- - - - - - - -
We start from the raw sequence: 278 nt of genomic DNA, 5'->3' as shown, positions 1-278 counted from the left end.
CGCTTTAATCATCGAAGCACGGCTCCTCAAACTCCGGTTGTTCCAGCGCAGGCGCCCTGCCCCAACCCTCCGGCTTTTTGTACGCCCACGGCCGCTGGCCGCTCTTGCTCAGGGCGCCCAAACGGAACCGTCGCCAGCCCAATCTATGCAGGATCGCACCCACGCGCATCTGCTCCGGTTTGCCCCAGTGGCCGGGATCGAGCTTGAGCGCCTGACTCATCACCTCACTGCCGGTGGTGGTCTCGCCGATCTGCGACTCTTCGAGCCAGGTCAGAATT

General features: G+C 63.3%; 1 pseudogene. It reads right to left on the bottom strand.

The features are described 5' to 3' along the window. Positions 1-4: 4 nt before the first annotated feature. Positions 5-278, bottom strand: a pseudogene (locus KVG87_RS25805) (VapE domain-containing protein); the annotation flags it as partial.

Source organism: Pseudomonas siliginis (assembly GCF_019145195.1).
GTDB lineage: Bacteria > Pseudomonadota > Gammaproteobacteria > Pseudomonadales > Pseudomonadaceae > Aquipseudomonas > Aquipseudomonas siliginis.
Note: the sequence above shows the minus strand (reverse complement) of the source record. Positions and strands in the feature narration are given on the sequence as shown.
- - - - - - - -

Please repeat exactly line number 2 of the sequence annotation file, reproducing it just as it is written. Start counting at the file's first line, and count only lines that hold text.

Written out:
CGCTTTAATCATCGAAGCACGGCTCCTCAAACTCCGGTTGTTCCAGCGCAGGCGCCCTGCCCCAACCCTCCGGCTTTTTGTACGCCCACGGCCGCTGGCCGCTCTTGCTCAGGGCGCCCAAACGGAACCGTCGCCAGCCCAATCTATGCAGGATCGCACCCACGCGCATCTGCTCCGGTTTGCCCCAGTGGCCGGGATCGAGCTTGAGCGCCTGACTCATCACCTCACTGCCGGTGGTGGTCTCGCCGATCTGCGACTCTTCGAGCCAGGTCAGAATT